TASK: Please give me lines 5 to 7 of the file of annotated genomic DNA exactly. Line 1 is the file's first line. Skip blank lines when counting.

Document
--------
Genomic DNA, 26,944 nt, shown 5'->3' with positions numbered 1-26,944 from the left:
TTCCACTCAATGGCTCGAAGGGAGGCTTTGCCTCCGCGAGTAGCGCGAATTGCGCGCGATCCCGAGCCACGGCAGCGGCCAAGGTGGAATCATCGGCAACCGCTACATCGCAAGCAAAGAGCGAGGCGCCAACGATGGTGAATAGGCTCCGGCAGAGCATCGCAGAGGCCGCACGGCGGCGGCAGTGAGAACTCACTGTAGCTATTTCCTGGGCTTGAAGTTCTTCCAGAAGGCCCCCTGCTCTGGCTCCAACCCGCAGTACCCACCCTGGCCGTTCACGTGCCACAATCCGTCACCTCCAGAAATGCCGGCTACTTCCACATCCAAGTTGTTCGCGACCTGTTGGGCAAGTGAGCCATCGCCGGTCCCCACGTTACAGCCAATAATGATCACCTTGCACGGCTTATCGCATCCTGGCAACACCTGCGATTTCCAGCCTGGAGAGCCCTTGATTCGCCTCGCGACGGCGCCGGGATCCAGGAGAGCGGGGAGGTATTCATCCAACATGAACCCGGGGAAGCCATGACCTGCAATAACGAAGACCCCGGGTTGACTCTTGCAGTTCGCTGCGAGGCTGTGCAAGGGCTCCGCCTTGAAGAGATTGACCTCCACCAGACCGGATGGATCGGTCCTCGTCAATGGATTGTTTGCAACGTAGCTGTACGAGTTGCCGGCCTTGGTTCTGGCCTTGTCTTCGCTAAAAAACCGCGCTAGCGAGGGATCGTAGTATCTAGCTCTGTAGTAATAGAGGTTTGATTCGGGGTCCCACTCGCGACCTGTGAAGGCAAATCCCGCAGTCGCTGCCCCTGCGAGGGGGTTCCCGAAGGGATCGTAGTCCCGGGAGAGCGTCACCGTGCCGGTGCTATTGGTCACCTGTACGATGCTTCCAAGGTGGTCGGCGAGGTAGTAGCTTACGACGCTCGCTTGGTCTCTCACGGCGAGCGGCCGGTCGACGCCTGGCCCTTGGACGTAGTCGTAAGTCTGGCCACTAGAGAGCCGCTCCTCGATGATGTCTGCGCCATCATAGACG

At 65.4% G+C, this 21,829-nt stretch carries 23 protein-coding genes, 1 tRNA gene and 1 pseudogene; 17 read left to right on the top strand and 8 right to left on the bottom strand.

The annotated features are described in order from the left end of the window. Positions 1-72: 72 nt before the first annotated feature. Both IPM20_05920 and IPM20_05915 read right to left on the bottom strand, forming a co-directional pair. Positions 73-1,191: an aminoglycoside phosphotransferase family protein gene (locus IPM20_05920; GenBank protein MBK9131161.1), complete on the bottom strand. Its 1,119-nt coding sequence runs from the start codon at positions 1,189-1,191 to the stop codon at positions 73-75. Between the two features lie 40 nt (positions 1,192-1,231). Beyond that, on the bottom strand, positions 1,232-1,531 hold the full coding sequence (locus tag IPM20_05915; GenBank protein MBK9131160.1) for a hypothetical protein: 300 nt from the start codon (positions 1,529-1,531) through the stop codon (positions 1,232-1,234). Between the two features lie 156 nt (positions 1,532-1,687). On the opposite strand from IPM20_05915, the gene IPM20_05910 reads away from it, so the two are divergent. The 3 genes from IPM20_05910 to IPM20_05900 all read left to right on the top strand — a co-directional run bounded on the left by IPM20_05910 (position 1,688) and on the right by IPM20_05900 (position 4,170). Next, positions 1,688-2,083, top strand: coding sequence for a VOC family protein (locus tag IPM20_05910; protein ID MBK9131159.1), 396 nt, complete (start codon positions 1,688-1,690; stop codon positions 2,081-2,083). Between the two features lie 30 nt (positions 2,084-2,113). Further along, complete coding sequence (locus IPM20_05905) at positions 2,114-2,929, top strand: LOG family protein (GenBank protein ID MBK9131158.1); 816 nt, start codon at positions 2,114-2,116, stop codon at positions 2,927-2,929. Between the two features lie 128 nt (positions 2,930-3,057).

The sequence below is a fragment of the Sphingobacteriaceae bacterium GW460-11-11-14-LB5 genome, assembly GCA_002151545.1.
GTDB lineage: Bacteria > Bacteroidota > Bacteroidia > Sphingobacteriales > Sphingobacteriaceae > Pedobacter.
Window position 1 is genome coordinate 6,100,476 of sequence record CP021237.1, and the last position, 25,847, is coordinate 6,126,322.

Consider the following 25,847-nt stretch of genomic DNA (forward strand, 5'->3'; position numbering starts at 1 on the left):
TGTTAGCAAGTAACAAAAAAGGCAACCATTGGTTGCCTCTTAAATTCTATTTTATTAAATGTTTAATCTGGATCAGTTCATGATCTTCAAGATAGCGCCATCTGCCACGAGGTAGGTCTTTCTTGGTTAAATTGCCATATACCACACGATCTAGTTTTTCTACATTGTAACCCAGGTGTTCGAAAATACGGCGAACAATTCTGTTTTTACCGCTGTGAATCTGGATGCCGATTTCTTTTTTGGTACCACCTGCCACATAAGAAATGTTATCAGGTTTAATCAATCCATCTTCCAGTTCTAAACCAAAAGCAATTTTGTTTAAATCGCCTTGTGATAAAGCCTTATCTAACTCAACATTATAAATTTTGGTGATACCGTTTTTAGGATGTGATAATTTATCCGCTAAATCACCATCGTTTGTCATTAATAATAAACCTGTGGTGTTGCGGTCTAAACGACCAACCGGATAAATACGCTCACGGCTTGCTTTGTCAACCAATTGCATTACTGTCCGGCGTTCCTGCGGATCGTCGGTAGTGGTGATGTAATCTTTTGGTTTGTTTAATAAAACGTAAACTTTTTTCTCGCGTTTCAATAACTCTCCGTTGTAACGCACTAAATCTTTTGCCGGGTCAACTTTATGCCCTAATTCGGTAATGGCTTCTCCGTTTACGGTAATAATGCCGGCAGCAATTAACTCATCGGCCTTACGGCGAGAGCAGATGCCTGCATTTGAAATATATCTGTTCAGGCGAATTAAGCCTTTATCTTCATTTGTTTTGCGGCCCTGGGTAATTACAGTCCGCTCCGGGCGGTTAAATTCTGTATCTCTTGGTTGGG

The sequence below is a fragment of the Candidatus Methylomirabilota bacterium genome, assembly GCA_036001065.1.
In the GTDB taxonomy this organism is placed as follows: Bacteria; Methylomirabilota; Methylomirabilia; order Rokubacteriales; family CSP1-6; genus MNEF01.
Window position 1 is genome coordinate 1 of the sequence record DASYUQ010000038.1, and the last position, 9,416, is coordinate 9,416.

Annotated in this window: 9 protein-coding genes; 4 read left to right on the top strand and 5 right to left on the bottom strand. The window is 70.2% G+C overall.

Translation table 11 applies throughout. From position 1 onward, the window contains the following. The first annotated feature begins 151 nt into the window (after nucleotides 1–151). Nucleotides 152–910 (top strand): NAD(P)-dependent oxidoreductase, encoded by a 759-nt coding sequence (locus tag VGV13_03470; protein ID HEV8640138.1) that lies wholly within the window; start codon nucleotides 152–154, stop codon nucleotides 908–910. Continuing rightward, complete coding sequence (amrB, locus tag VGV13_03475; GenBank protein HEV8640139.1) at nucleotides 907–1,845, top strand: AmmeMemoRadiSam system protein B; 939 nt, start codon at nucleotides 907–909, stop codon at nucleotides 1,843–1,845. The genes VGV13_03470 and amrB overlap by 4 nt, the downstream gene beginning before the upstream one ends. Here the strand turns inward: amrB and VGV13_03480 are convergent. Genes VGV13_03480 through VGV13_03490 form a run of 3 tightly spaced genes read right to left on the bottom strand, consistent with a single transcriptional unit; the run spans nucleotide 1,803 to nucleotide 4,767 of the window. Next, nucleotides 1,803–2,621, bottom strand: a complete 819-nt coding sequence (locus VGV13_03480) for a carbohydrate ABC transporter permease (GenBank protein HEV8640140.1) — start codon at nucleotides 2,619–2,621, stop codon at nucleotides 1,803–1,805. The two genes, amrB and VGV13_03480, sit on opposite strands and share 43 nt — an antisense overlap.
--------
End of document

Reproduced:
The sequence below is a fragment of the Sphingobacteriaceae bacterium GW460-11-11-14-LB5 genome, assembly GCA_002151545.1.
GTDB lineage: Bacteria > Bacteroidota > Bacteroidia > Sphingobacteriales > Sphingobacteriaceae > Pedobacter.
Window position 1 is genome coordinate 6,100,476 of sequence record CP021237.1, and the last position, 25,847, is coordinate 6,126,322.